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Forum focuses on rebuilding Iraq

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By Jennifer Garcia

It’s not every day that a U.S. citizen can add something as prestigious as helping to rebuild a war-torn country to their resume. However, urban planner Julia Demichelis and County Council Vice Chair Mike Wismer did do just that.

Both Demichelis and Wismer hosted a forum Wednesday night at Mesa Public Library, at which League of Women Voter members and members of the general public were present.

Demichelis has been a member of the LWV for the past six years.

Before the forum began, LWV Vice President Rebecca Shankland spoke briefly of Demichelis’ experience as an urban planner and her international efforts. “She’s been to 32 different countries,” Shankland said of Demichelis, “her task is to help them make peace. She also helped the Iraqis write their constitution,” he continued.

Demichelis spent a year in Iraq in 2005, helping the Iraqis draft their constitution and establish a parliament, while Wismer spent three months there working in a human resources capacity.

“Julia gathered people from all over the U.S. who had experience in constitution writing, etc. and put them in the green zone,” Wismer said. “The Iraqis were of the mindset that it was time for a new era. It was a tough challenge in a tough working environment. I had the privilege to serve with her for a couple of months,” he continued.

Wismer also said the Iraqi government wouldn’t have been able to set up their provincial governments if they didn’t have the parliamentary government that Demichelis helped establish.

Both Demichelis and Wismer talked about their experience in Iraq, as well as their living conditions. Demichelis lived in a hotel in the red zone, while Wismer lived in a trailer compound in the green zone.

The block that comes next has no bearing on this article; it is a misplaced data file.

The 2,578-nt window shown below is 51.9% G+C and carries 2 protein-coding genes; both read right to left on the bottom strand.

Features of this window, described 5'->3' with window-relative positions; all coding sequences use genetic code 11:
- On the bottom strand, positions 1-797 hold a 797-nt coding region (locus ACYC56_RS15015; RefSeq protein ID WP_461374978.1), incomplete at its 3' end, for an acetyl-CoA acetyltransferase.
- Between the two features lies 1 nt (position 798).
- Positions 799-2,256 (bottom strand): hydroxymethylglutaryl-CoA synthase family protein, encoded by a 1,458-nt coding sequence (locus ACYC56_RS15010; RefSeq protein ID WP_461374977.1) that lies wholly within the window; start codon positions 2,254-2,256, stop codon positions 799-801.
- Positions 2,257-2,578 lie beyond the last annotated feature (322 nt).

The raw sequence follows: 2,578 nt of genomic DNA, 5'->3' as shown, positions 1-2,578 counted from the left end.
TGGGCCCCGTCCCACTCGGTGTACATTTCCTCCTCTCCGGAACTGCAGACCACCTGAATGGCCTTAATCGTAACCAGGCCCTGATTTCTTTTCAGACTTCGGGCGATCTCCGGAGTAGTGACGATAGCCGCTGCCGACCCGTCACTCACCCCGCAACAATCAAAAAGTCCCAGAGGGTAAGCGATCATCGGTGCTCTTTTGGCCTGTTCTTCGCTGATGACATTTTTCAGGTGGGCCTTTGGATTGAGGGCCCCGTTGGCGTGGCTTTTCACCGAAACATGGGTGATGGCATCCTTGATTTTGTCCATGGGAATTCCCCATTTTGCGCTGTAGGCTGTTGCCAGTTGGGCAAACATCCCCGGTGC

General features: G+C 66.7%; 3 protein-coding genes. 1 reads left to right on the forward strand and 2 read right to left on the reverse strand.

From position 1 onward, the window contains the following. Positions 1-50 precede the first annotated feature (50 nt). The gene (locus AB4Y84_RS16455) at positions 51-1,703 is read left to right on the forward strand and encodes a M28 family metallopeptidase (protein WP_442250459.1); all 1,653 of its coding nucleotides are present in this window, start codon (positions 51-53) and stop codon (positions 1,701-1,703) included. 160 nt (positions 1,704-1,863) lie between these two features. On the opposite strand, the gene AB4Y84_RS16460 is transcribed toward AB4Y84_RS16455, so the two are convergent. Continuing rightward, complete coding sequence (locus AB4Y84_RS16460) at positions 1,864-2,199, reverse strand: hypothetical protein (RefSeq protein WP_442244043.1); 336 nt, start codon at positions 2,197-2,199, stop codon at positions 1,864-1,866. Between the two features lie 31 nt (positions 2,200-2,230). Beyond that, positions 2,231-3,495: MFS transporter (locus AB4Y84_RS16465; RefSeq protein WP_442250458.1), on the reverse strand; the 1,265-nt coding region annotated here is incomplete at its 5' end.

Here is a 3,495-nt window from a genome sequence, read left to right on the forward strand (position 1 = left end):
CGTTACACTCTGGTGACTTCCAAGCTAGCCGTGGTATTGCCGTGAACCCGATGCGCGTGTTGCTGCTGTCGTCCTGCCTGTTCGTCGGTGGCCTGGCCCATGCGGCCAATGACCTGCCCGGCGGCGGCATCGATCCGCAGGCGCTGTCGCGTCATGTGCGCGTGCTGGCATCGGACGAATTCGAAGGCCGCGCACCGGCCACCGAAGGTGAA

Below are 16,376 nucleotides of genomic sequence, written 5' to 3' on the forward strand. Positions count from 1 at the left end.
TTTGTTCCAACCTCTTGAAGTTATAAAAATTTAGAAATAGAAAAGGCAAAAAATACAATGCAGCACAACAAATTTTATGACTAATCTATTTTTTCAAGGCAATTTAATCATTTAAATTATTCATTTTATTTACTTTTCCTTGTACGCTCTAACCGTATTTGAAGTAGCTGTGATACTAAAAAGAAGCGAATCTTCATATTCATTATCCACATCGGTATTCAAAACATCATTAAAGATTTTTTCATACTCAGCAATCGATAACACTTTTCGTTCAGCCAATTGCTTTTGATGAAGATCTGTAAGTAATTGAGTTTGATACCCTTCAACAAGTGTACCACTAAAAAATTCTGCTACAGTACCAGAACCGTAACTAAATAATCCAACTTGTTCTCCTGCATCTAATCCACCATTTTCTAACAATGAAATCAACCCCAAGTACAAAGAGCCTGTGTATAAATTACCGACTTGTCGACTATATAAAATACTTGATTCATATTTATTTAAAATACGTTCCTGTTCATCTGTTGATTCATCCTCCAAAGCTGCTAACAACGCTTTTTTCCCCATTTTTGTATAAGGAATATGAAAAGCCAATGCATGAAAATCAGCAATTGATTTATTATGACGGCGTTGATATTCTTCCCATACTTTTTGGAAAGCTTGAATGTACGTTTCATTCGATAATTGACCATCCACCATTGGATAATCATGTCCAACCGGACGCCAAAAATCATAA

Wismer said that the U.S. military had used the trailers originally, but they were later rented to defense contractors.

“We were not allowed out of the green zone,” Wismer said. He told the audience that a mercenary convoy had to accompany him and others when they had to go outside of the green zone.

He also said that when they needed to go to work locations, they had to wear a helmet and flak vest, though the temperatures often reached 120 degrees. In addition, they had to be escorted by armed guards.

During the talk, one audience member asked Wismer, “Why were the mercenaries Aussies?”

Wismer said that there was a bidding process, through which guards were selected. “They had to be on-call for us all the time,” he said.

He also talked about how Apache helicopters could constantly be heard taking off and landing around the compound. In addition, the sound of rockets being launched and mortars going off was also commonplace.

Demichelis talked about her experience living in the hotel for a year.

“My life was going from one floor to another,” she said. She was not allowed to leave the hotel, however, she was allowed to go on the rooftop.